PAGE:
5. GDPR – Have most businesses missed the point?

The arrival of GDPR in May 2018 will, of course, be a big story. However, many organisations are missing the main point about GDPR. It is about identifying, protecting and managing PII – any information that could potentially identify a specific individual. This will become more important in 2018 and there will be considerable focus on identifying, securing and, where required, deleting PII held on networks.

6. GDPR Blackmail – The new ransomware?

Unfortunately, GDPR will give a great opportunity to criminals, hackers, disgruntled staff and anyone who might want to do an organisation harm. They simply have to ask you to identify what data you hold on them, ask for it to be erased, and ask for proof that it has been done. If you can’t comply, they can threaten to go public – exposing you to the risk of huge fines – unless you pay them money. Watch out for that one!

7. DDoS on the rise

It is now possible for anyone to ‘rent’ a DDoS attack on the internet. For as little as US$ 5, you can actually pay someone to do the attack for you! https://securelist.com/the-cost-of-launching-a-ddos-attack/77784/. This is just one of the reasons DDoS threats will continue to escalate in 2018, alongside the cost of dealing with them. The dangers of DDoS for smaller companies are that it will leave them unable to do business. For larger organisations, DDoS attacks can overwhelm systems. Remember that DDoS is significantly under-reported, as no-one wants to admit they have been under attack!

8. Cloud insecurity – It’s up to you

Problems with cloud insecurity will continue to grow in 2018 as users put more and more data on the cloud, without, in many cases, properly working out how to secure it. It is not the cloud providers’ responsibility to secure the information – it is down to the user. With the introduction of GDPR in 2018, it will be even more important to ensure that PII stored in the cloud is properly protected. Failure to do so could bring serious financial consequences.

9. The insider threat

Historically, insider threats have been underestimated, yet they were still a primary cause of security incidents in 2017. The causes may be malicious actions by staff or simply poor staff cyber-hygiene – i.e. staff not using the appropriate behaviour required to ensure online “health.” In 2018, there will be growth in cyber education, coupled with more testing, measuring and monitoring of staff behaviour. This increasingly involves training and automated testing, such as simulated phishing and social engineering attacks.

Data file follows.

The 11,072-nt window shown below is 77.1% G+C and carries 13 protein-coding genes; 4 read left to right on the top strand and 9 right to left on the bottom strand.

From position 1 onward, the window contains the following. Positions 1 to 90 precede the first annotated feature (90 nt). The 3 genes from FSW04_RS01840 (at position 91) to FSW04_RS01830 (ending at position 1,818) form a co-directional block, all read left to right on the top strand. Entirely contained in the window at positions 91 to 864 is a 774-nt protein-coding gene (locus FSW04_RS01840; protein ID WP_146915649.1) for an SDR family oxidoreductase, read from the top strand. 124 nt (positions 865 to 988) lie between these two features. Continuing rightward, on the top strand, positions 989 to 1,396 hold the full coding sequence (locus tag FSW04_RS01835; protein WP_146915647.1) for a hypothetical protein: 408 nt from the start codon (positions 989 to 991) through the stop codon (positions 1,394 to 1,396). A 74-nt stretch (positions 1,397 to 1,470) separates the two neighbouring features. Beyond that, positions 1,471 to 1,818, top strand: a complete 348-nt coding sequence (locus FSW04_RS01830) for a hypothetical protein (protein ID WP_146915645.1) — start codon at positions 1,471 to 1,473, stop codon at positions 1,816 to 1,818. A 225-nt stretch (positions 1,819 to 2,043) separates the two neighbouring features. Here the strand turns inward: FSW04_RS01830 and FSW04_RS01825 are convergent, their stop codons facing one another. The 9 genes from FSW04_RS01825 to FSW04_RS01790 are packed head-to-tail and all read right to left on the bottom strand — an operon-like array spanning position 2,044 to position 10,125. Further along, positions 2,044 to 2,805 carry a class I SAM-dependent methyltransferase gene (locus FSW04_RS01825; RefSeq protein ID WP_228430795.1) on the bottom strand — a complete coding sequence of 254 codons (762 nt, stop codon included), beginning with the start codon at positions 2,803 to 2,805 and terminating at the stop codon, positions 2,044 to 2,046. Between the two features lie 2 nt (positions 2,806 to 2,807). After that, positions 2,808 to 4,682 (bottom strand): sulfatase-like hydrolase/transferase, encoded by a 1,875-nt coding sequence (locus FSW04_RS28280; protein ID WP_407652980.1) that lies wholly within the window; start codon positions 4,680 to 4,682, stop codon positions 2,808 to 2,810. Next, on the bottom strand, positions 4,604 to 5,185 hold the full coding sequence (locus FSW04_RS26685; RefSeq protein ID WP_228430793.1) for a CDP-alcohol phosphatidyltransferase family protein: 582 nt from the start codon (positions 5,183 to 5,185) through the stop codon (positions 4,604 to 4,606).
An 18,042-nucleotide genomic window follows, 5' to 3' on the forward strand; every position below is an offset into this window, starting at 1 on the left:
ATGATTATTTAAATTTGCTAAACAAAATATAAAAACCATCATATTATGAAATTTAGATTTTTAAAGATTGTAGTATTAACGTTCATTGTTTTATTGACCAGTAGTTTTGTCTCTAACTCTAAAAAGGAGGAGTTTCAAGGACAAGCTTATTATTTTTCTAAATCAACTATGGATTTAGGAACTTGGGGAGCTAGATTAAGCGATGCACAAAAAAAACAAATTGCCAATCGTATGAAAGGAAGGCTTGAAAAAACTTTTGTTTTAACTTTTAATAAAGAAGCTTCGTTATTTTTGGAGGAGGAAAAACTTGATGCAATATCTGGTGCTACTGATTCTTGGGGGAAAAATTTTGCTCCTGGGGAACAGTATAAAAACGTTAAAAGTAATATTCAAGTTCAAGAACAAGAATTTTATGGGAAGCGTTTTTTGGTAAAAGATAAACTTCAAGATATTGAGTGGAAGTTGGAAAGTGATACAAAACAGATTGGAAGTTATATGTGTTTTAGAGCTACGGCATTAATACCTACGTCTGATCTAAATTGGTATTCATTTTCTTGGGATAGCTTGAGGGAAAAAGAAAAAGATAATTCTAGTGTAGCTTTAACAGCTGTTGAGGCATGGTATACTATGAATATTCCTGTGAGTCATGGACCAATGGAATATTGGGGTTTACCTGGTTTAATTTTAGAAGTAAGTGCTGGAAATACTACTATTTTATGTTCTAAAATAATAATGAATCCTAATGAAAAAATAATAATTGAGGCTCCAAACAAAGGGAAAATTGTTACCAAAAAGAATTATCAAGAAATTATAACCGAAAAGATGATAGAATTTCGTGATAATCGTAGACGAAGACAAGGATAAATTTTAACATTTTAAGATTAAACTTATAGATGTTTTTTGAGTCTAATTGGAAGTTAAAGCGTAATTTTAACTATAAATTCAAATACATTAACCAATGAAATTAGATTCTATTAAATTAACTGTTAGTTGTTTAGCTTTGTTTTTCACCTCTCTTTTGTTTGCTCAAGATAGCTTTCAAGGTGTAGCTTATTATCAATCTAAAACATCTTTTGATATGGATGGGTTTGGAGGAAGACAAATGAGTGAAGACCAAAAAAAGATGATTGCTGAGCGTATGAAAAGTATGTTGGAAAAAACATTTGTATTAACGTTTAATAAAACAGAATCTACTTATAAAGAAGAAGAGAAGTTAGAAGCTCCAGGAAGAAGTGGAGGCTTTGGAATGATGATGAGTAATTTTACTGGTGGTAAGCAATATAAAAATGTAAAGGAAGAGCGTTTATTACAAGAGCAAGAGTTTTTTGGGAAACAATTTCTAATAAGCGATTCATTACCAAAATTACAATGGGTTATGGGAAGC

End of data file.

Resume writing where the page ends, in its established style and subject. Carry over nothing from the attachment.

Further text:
10. Time to ditch those simple passwords

In 2018, simple passwords will be even more highlighted as an insecure ‘secure’ method of access. Once a password is compromised, then all other sites with that same user password are also vulnerable. As staff often use the same passwords for business as they use personally, businesses are left vulnerable. While complex passwords do have a superficial attraction, there are many challenges around that approach and multi-factor authentication is a vastly superior method of access.

A third of UK infrastructure fails to meet basic cyber security standards

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According to Freedom of Information requests by Corero Network Security, over a third of the UK’s critical infrastructure doesn’t meet the most basic cybersecurity standards.

The fact that so many infrastructure organisations have not completed the ’10 Steps to Cyber Security’ programme indicates a lack of cyber resilience within organisations which are critical to the functioning of UK society. It also suggests that some of these organisations could be liable for fines of up to £17m, or four per cent of global turnover, under the UK Government’s proposals to implement the EU’s Network and Information Systems (NIS) directive, from May 2018.